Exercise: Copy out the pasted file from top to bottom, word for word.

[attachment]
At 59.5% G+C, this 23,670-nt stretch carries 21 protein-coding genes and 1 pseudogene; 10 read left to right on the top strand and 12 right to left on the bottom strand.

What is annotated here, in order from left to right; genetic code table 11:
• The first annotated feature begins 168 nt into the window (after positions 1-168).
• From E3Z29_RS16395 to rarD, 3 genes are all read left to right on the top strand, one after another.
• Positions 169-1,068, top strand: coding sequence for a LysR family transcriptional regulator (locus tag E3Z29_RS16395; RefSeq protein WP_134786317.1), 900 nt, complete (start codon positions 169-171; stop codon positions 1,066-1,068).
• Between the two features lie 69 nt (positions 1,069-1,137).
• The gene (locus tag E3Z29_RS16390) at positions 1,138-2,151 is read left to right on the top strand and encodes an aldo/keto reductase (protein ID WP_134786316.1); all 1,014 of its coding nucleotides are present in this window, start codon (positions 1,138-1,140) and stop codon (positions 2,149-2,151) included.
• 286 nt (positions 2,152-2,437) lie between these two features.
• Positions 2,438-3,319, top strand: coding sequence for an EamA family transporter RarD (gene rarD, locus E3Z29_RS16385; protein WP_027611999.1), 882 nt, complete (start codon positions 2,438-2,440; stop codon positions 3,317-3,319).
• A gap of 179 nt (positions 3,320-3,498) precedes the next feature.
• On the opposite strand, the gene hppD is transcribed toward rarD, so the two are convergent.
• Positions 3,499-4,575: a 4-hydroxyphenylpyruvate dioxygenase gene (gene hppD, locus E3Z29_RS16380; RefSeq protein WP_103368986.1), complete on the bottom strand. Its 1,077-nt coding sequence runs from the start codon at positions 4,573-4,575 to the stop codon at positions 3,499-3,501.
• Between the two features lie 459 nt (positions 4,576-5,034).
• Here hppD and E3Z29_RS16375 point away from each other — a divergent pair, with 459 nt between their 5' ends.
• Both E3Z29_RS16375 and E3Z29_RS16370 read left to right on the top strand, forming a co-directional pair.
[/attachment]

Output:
At 59.5% G+C, this 23,670-nt stretch carries 21 protein-coding genes and 1 pseudogene; 10 read left to right on the top strand and 12 right to left on the bottom strand.

What is annotated here, in order from left to right; genetic code table 11:
• The first annotated feature begins 168 nt into the window (after positions 1-168).
• From E3Z29_RS16395 to rarD, 3 genes are all read left to right on the top strand, one after another.
• Positions 169-1,068, top strand: coding sequence for a LysR family transcriptional regulator (locus tag E3Z29_RS16395; RefSeq protein WP_134786317.1), 900 nt, complete (start codon positions 169-171; stop codon positions 1,066-1,068).
• Between the two features lie 69 nt (positions 1,069-1,137).
• The gene (locus tag E3Z29_RS16390) at positions 1,138-2,151 is read left to right on the top strand and encodes an aldo/keto reductase (protein ID WP_134786316.1); all 1,014 of its coding nucleotides are present in this window, start codon (positions 1,138-1,140) and stop codon (positions 2,149-2,151) included.
• 286 nt (positions 2,152-2,437) lie between these two features.
• Positions 2,438-3,319, top strand: coding sequence for an EamA family transporter RarD (gene rarD, locus E3Z29_RS16385; protein WP_027611999.1), 882 nt, complete (start codon positions 2,438-2,440; stop codon positions 3,317-3,319).
• A gap of 179 nt (positions 3,320-3,498) precedes the next feature.
• On the opposite strand, the gene hppD is transcribed toward rarD, so the two are convergent.
• Positions 3,499-4,575: a 4-hydroxyphenylpyruvate dioxygenase gene (gene hppD, locus E3Z29_RS16380; RefSeq protein WP_103368986.1), complete on the bottom strand. Its 1,077-nt coding sequence runs from the start codon at positions 4,573-4,575 to the stop codon at positions 3,499-3,501.
• Between the two features lie 459 nt (positions 4,576-5,034).
• Here hppD and E3Z29_RS16375 point away from each other — a divergent pair, with 459 nt between their 5' ends.
• Both E3Z29_RS16375 and E3Z29_RS16370 read left to right on the top strand, forming a co-directional pair.